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Thoroughly Modern Millie
2 reviews

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Movie Details

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Directed By
George Roy Hill

Written By:
Richard Morris

Cast:
Julie Andrews, Carol Channing, Mary Tyler Moore, John Gavin, James Fox, Noriyuki Pat Morita, Beatrice Lillie

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Thoroughly Modern Millie (1967)
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Movie Review by Jessica Film Junkie
August 27th, 2007

Too Much Channing, Not Enough Andrews

This is the story of Millie (Julie Andrews) who comes to New York to be a modern woman and encounters the very unmodern Miss Dorothy (Mary Tyler Moore) who intends to be an actress. The two women grow close in their all-girls boarding house while a white slavery ring is being run behind their backs. The ladies meet two very different men and must test the mettle of their intentions against their circumstances.

Andrews was at her peak around this time and her work here is gold. She is smart and driven while also being dim-wittedly innocent. Millie is the typical woman of the 1920's who was glad to have it all, but is easily seduced by comfort. Moore is annoying as Dorothy but that is what the character calls for, it is great to see her dance. Carol Channing also shows up as Muzzy, the kind of woman Millie wishes she could be. Channing is ridiculously over the top and I have no idea why she was nominated for an Oscar for this tremendously aggravating performance.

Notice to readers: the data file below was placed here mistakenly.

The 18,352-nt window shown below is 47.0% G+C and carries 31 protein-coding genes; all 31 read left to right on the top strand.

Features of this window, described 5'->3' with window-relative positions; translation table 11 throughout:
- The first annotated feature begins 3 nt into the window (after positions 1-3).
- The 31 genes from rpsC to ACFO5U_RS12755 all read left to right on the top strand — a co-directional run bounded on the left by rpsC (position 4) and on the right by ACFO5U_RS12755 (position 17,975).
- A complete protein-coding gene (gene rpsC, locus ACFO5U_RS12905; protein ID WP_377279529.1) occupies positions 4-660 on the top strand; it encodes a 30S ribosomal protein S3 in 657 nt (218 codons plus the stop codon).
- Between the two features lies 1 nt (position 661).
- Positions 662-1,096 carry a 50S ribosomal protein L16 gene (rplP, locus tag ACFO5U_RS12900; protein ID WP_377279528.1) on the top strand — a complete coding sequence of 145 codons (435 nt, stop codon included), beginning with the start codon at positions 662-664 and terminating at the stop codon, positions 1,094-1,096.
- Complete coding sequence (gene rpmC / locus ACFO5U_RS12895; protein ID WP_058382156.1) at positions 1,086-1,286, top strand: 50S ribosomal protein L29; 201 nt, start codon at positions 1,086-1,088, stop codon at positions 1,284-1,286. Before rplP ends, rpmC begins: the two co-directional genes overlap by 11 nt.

It is humourous to see the first wave feminism of the 1920's depicted under the glare of the uber-sexist 1960's. The 60's produced some of the most sexist films ever because it was just before the breaking point of second wave feminism in the 70's. Here we are supposed to see it as quaint that Millie wants to be an equal to her husband and we are also supposedly to be relieved when she finally decides to be 'a woman' upon getting engaged. It is horrendously offensive to the character and the audience to turn her around like this, but again it is typical of the era.

The movie is far too long (if Channing was cut out it would be shorter and more enjoyable), but I love all the nods to the 20's films like the 'Safety Last!' building climbing scene and the fact that Millie's thoughts are shown in title cards. Thus it is a muddled musical with some good musical numbers which might have been better if they were all performed by Andrews.

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